DB Bistro Moderne, Singapore

BistroModerneTitle © J Horak-Druiff 2013

There are some chefs or restaurants that become inextricably linked and associated with a particular dish or drink.  Think about the Singapore Sling and its long association with Raffles in Singapore.  If somebody mentions Matsuhisa Nobu, the first thing many will think about is his justifiably famous black cod miso.  Or think Heston Blumenthal’s egg and bacon ice cream.  Some would say that you’d be silly to go to any of these restaurants without trying their signature recipe – that there is a good reason that these precise dishes became associated with these people and places, and that reason is that they best showcase their unique talents. Me?  I am a bit contrary.  I went to the Fat Duck and didn’t have the egg & bacon ice-cream. I went all the way to Singapore and never set foot inside raffles, let alone sip a Singapore Sling.  I went to Nobu and… oh what the hell, yes I tried the black cod miso and it was awe-inspiring. But you get the drift!

So where did I go with that free slot in my itinerary that opened up when I took Raffles off my to do list?  I went to explore the many and varied delights of the Shoppes at the Marina Bay Sands, a huge shopping centre at the foot of this iconic hotel that also houses a number of celebrity chef restaurants.  We started the evening in Cut by Wolfgang Puck for cocktails in the small, elegant and buzzy bar area.  Johanna and I shared two cocktails.  First up was a Forbidden Kiss (Hendrick’s gin, fresh raspberries, rose elixir and lemon), a cerise drink which came in an old-fashioned champagne glass with a rose petal and a fresh raspberry resting on a bed of foam.  I found this to be pleasant but the rose elixir made it a little too sweet for my taste. I was, however, rather taken by the Rough Love (steady on, missus!) – a mix of Champagne, Tanqueray No. 10 gin and  Yatagarasu shiso ume (a paste made from pickled plums and shiso leaves).  This was served in a large wine glass with a Titanic-sinking giant ice block in the centre, on which rested a single fresh raspberry.  This was far lighter and less sweet and just up my street.  Nick took the more manly (i.e. not pink) option and chose a Devil In Disguise (Patron Reposado tequila, passion fruit, chili, smoked kashmiri chili powder) and pronounced it excellent and refreshing.  But even the excitement of these delicious cocktail paled beside the  the appearance of Wolfgang Puck himself at our table, much to my Austrian foodie friend’s delight!  He was in town for the Formula 1 night race and what a charming man he is in person, making time to chat to each table.


CutSingapore © J Horak-Druiff 2013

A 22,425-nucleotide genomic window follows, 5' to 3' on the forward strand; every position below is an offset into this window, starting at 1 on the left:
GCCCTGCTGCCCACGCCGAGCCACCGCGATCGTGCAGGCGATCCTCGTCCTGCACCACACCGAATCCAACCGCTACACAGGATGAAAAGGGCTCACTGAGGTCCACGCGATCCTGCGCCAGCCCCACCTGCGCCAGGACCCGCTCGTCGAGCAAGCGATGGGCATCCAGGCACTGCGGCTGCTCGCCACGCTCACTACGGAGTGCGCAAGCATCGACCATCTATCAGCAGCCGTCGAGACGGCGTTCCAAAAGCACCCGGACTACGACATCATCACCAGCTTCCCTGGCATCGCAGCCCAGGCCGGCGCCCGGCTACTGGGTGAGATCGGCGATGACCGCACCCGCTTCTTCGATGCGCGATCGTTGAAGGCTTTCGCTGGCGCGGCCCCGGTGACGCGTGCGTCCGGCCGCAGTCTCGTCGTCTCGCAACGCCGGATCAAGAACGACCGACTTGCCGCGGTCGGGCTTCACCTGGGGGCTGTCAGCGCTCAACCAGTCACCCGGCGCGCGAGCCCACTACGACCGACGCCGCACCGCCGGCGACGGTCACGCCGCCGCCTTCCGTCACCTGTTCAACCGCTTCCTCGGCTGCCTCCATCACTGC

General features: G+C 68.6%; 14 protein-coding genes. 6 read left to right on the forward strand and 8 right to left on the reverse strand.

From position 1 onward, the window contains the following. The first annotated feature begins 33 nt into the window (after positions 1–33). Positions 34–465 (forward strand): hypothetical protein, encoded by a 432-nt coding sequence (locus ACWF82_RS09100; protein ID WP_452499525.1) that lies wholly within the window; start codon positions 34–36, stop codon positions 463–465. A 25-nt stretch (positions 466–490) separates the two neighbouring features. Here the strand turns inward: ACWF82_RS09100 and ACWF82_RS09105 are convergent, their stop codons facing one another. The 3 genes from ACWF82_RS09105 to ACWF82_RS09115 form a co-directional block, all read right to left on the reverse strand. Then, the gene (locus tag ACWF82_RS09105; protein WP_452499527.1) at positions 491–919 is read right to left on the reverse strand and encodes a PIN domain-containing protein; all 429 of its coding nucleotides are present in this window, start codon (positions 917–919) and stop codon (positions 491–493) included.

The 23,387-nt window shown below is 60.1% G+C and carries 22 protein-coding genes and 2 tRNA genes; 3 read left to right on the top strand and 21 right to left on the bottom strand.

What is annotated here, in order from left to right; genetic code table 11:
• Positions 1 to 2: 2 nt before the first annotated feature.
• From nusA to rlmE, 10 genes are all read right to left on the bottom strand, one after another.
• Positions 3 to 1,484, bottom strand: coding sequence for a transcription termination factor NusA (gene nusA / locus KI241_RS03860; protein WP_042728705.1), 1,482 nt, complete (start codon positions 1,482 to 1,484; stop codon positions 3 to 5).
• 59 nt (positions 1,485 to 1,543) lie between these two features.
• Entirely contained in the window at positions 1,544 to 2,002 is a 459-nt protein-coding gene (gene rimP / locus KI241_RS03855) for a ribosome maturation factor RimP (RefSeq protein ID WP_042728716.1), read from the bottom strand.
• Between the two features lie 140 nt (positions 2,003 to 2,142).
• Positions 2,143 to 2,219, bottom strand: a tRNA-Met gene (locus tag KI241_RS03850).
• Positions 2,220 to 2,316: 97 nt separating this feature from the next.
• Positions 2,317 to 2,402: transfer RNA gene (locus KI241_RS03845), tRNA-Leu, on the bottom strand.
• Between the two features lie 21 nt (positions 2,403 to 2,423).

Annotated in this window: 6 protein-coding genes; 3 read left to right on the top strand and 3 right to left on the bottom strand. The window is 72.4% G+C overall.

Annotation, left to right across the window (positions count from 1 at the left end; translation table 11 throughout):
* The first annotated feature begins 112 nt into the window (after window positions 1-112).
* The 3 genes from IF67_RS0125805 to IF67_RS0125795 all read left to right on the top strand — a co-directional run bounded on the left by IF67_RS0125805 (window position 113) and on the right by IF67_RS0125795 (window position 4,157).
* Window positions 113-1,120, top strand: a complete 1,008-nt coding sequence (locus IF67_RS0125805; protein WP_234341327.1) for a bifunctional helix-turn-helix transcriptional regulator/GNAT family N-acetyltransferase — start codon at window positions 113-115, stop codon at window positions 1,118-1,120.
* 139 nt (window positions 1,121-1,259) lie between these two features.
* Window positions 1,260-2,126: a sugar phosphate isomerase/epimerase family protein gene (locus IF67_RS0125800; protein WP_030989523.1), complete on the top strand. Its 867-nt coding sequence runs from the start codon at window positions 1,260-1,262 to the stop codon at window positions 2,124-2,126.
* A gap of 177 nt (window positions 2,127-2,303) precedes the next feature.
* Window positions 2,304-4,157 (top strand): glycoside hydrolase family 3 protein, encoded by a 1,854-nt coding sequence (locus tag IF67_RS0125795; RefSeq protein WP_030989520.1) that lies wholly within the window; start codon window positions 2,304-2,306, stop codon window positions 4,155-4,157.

CutSingaporeCocktails1 © J Horak-Druiff 2013


CutSingaporeCocktail2 © J Horak-Druiff 2013


Cocktails done, we strolled across the mall to our dinner destination – db Bistro Moderne, the Singapore outpost of New York chef Daniel Boloud’s restaurant group. The restaurants in the group span the entire dining spectrum, from the fine French dining in his original Daniel, to the upmarket delistyle of Epicerie Boulud – and db Bistro Moderne sits somewhere in between those extremes, offering  amix of traditional French bistro cooking with contemporary American flavors, and of course Boulud’s world-renown collection of signature burgers. The look is midtown Manhattan meets Parisian bistro, with red leather banquettes and marble topped tables. Service, however, is resolutely American – chatty and smiley in a way that no French bistro has ever been!  The kitchen is in the capable hands of executive chef Jonathan Kinsella, an American-born chef who learnt his love of European cuisine from his German father and trained in restaurants all over America.  He joined Bar Boulud in New York City as executive sous chef in 2010 and took over as Executive Chef at db Bistro Moderne in Singapore in January 2013.

The menu is heavy with French bistro classics including steak tartare, pork rillettes and French onion soup but occasionally veers off into the US with iceberg & blue salad, Boston lobster salad and New England chowder – and of course there are the steaks and the three burgers, including the signature containing braised short ribs and foie gras.  But just as I had skipped the egg and bacon ice-cream at the Fat Duck, I was also to skip the burgers at db Bistro Moderne as the kitchen had kindly put together a special menu for us – all we had to do was sit back, relax and enjoy.  While we waited for the first course, we enjoyed a basket of excellent bread (love the mini baguettes!) and a rather fabulous Alsatian tarte flambée – wafer thin and topped with fromage blanc, bacon and onion.

BistroModerneTarteFlambee © J Horak-Druiff 2013